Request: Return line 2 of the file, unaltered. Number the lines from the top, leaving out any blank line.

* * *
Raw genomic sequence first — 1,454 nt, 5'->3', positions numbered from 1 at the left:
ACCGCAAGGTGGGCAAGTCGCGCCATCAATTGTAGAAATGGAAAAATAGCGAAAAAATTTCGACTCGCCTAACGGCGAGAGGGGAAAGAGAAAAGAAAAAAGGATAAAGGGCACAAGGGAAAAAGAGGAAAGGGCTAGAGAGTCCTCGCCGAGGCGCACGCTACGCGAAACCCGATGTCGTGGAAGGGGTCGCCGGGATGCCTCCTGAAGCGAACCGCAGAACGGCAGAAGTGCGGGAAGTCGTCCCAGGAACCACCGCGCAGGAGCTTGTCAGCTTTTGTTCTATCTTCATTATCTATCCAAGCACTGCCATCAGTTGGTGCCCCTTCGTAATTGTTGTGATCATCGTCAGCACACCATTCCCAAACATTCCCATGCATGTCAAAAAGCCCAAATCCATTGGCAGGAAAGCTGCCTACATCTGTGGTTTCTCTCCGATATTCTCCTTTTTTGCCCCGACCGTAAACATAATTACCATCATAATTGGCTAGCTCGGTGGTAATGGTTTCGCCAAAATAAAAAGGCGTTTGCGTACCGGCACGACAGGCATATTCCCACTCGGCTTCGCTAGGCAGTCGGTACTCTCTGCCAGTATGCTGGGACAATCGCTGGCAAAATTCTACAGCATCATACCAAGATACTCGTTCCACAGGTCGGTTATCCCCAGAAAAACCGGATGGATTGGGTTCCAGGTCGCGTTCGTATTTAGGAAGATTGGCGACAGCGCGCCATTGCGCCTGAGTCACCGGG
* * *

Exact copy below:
ACCGCAAGGTGGGCAAGTCGCGCCATCAATTGTAGAAATGGAAAAATAGCGAAAAAATTTCGACTCGCCTAACGGCGAGAGGGGAAAGAGAAAAGAAAAAAGGATAAAGGGCACAAGGGAAAAAGAGGAAAGGGCTAGAGAGTCCTCGCCGAGGCGCACGCTACGCGAAACCCGATGTCGTGGAAGGGGTCGCCGGGATGCCTCCTGAAGCGAACCGCAGAACGGCAGAAGTGCGGGAAGTCGTCCCAGGAACCACCGCGCAGGAGCTTGTCAGCTTTTGTTCTATCTTCATTATCTATCCAAGCACTGCCATCAGTTGGTGCCCCTTCGTAATTGTTGTGATCATCGTCAGCACACCATTCCCAAACATTCCCATGCATGTCAAAAAGCCCAAATCCATTGGCAGGAAAGCTGCCTACATCTGTGGTTTCTCTCCGATATTCTCCTTTTTTGCCCCGACCGTAAACATAATTACCATCATAATTGGCTAGCTCGGTGGTAATGGTTTCGCCAAAATAAAAAGGCGTTTGCGTACCGGCACGACAGGCATATTCCCACTCGGCTTCGCTAGGCAGTCGGTACTCTCTGCCAGTATGCTGGGACAATCGCTGGCAAAATTCTACAGCATCATACCAAGATACTCGTTCCACAGGTCGGTTATCCCCAGAAAAACCGGATGGATTGGGTTCCAGGTCGCGTTCGTATTTAGGAAGATTGGCGACAGCGCGCCATTGCGCCTGAGTCACCGGG